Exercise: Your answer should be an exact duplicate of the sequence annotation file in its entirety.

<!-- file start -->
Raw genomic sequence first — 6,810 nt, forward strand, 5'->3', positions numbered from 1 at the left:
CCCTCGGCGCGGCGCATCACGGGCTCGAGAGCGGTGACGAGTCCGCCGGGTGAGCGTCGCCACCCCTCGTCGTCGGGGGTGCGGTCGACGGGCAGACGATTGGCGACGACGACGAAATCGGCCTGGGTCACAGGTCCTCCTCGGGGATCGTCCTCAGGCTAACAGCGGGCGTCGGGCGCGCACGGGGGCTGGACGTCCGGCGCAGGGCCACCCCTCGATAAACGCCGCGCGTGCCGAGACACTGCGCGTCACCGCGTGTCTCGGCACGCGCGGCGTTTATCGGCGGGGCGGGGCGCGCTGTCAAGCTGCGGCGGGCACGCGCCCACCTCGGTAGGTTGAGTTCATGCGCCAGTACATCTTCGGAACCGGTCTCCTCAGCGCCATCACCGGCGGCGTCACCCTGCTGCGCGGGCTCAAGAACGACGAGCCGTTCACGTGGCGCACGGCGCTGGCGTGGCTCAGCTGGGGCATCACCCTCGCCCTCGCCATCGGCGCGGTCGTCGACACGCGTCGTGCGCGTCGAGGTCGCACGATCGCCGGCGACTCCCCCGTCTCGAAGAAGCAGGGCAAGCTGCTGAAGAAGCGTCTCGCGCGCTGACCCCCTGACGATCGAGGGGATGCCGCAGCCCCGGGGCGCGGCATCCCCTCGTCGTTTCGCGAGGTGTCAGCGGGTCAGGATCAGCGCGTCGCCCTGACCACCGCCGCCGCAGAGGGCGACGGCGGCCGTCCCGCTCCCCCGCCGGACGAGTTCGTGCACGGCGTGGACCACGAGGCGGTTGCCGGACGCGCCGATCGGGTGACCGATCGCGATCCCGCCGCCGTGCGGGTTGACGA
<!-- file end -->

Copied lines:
Raw genomic sequence first — 6,810 nt, forward strand, 5'->3', positions numbered from 1 at the left:
CCCTCGGCGCGGCGCATCACGGGCTCGAGAGCGGTGACGAGTCCGCCGGGTGAGCGTCGCCACCCCTCGTCGTCGGGGGTGCGGTCGACGGGCAGACGATTGGCGACGACGACGAAATCGGCCTGGGTCACAGGTCCTCCTCGGGGATCGTCCTCAGGCTAACAGCGGGCGTCGGGCGCGCACGGGGGCTGGACGTCCGGCGCAGGGCCACCCCTCGATAAACGCCGCGCGTGCCGAGACACTGCGCGTCACCGCGTGTCTCGGCACGCGCGGCGTTTATCGGCGGGGCGGGGCGCGCTGTCAAGCTGCGGCGGGCACGCGCCCACCTCGGTAGGTTGAGTTCATGCGCCAGTACATCTTCGGAACCGGTCTCCTCAGCGCCATCACCGGCGGCGTCACCCTGCTGCGCGGGCTCAAGAACGACGAGCCGTTCACGTGGCGCACGGCGCTGGCGTGGCTCAGCTGGGGCATCACCCTCGCCCTCGCCATCGGCGCGGTCGTCGACACGCGTCGTGCGCGTCGAGGTCGCACGATCGCCGGCGACTCCCCCGTCTCGAAGAAGCAGGGCAAGCTGCTGAAGAAGCGTCTCGCGCGCTGACCCCCTGACGATCGAGGGGATGCCGCAGCCCCGGGGCGCGGCATCCCCTCGTCGTTTCGCGAGGTGTCAGCGGGTCAGGATCAGCGCGTCGCCCTGACCACCGCCGCCGCAGAGGGCGACGGCGGCCGTCCCGCTCCCCCGCCGGACGAGTTCGTGCACGGCGTGGACCACGAGGCGGTTGCCGGACGCGCCGATCGGGTGACCGATCGCGATCCCGCCGCCGTGCGGGTTGACGA